This area is a transition zone between the maritime area and the tallest trees which are further upstream.

In this movement there is a building, repeated melody played in the string section.  It is a hint of what is to come, as the tall trees are all round and become more numerous moving upstream.  This would cover about 1:45 to 2:45 in Beethoven’s piece.

Orick Hill north end scene created from LiDAR point cloud
Looking southwest along Redwood Creek in the north Orick Hill area
Sitka spruce along north portion of Redwood Creek trail

Movement 3 – la foresta che tocca il cielo (The Forest That Touches the Sky)

Starting immediately around the area of the north seasonal foot bridge, the tree height skyrockets.  Here is the start of a six mile sweet spot, with nightly fog providing year round moisture for leaves through absorption and for roots through fog drip.  But then the fog retreats during the day and allows the sunshine to provide energy for photosynthesis. There are many side streams with gulches and gullies, where the tall trees can find wind protection.   The hillsides give a push to the water column of each tree, as water first flows downhill a few feet from the uphill side of the trunk to give a boost to the osmotic pressure that brings that water up through the xylem to the crown.  There are also flats near Redwood Creek with very rich soil.  The tall redwoods grow all over, on the hills above Redwood Creek, up the side streams, and on the flats.  Only the trees on the flats can be accessed safely, Tall Trees Grove year round, then the other flats only when Redwood Creek is running low.  It is exceedingly dangerous hiking off trail along the hillsides and creeks above Redwood Creek and its side streams.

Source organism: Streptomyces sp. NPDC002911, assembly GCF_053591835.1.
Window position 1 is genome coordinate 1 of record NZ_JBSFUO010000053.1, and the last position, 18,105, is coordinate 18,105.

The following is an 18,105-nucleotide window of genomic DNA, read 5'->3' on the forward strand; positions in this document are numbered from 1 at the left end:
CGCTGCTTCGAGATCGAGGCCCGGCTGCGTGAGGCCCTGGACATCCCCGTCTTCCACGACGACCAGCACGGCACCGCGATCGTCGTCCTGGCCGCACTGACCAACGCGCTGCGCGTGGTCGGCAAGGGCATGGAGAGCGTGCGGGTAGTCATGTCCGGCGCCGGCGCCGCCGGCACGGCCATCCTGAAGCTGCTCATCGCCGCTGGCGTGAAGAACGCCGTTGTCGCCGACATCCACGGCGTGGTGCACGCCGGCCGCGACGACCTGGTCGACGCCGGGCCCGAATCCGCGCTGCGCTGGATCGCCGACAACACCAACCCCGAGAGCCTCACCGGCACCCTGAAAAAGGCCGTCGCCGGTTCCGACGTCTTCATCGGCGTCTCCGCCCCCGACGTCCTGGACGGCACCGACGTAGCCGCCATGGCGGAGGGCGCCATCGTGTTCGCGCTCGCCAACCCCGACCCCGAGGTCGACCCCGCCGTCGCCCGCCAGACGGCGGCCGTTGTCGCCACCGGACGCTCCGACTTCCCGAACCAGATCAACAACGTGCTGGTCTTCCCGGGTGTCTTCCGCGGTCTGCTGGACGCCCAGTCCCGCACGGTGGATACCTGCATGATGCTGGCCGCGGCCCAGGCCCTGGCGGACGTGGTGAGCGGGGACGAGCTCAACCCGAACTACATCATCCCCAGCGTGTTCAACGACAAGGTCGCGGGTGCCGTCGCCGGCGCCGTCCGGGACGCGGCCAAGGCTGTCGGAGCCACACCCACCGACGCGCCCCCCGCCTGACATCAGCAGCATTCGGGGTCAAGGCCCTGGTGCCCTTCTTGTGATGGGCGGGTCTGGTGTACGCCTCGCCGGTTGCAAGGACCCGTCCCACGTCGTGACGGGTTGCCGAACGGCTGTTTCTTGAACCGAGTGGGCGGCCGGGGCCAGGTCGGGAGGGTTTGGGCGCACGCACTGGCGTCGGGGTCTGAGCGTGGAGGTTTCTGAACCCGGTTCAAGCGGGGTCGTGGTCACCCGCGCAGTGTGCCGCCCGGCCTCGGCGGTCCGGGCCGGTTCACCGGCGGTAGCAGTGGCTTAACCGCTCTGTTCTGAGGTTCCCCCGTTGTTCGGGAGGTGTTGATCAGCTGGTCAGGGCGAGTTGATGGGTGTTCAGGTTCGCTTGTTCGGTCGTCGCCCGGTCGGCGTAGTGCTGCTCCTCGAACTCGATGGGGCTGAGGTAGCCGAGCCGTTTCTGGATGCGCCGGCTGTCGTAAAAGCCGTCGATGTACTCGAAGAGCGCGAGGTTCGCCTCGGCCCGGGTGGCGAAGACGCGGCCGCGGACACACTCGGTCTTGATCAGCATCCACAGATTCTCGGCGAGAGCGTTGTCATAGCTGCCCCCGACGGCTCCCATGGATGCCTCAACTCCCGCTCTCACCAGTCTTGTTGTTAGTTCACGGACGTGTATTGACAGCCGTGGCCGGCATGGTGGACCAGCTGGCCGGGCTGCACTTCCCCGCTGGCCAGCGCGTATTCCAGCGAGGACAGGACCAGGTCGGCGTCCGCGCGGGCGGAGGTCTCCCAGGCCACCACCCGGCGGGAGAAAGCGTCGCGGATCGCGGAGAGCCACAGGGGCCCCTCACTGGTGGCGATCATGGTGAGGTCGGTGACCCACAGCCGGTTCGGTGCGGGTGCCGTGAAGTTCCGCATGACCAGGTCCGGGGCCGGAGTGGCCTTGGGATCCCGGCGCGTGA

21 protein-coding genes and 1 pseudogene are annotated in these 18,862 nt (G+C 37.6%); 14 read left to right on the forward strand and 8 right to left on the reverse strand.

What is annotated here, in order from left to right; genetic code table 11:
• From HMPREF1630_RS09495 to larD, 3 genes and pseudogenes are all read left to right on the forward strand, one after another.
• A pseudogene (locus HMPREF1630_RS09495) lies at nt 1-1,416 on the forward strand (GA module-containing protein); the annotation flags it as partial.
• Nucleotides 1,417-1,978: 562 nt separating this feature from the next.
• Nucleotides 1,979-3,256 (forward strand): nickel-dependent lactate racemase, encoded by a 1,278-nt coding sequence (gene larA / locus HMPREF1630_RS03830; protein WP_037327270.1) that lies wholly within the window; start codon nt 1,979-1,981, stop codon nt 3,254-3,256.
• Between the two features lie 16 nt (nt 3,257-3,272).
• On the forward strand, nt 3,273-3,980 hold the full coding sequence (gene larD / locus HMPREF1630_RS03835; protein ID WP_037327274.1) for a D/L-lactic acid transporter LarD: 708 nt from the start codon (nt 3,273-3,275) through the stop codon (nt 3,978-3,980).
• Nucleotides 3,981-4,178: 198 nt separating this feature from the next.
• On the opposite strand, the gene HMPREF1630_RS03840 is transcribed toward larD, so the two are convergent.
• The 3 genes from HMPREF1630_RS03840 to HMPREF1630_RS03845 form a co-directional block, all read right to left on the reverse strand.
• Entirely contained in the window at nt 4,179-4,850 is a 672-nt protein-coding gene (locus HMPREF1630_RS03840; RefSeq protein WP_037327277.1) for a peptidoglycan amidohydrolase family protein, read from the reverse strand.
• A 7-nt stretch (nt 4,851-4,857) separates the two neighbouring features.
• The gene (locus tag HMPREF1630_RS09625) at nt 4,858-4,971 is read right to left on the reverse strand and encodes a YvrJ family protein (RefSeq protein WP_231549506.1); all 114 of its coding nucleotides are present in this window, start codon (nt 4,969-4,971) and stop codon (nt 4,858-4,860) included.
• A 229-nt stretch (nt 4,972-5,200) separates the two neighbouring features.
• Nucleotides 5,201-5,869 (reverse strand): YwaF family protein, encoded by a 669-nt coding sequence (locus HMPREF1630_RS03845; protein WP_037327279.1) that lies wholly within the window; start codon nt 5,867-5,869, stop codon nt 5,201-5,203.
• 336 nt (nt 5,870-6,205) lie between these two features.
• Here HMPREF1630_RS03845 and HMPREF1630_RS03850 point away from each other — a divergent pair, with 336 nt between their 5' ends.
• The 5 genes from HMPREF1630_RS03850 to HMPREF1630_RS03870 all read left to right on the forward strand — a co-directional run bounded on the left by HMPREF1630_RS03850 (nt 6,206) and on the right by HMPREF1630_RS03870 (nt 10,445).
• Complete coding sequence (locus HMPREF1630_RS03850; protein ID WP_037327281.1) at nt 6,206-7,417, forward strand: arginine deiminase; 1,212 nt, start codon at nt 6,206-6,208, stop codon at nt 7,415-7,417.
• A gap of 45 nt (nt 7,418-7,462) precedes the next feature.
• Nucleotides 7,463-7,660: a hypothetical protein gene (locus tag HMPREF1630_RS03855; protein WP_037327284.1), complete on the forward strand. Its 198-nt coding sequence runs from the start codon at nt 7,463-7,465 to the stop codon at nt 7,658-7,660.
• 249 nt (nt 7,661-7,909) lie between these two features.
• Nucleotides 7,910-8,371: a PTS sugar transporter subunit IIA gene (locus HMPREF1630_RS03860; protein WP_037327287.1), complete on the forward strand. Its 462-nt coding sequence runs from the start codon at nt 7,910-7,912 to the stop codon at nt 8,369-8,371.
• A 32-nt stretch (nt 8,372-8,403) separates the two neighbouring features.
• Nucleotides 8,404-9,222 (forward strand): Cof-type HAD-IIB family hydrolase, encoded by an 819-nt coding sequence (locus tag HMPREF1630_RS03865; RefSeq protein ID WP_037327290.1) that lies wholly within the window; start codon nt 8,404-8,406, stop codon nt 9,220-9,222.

In this area there are perhaps 35 trees above 350 feet in height.  Before the area timber harvest started in 1950 there were probably four times as many (about 140).  How tall was the tallest, was it taller than 380 feet?  We’ll never know for sure, and it is very special there are a couple trees around 380 feet in height, still.  There is an excellent article on historic tall Douglas firs and Coast redwoods by Micah Ewers, it is here:

In this movement the full orchestra pitches in on the main melody, playing loudly, with the beat kept by a thumping kettle drum.  Each beat of the drum represents a 350 foot tree, and each note in the melody signifies the magnificence of the forest.  There are also some intervening sections with soft undertones by the woodwinds that signify what was economically gained and then lost as the timber was harvested from 1950 to 1977. 

This movement covers about 2:45 to 7:05 in Beethoven’s opus.

Redwood Creek near north seasonal foot bridge
Redwood Creek trail east slope near northern seasonal foot bridge
Flat at 44 Creek as viewed from the south
Tall Tree Groves north side as viewed from the northwest
Above Redwood Creek tributary

Movement 4 – magnificenza sopra il torrente (Magnificence Above the Stream)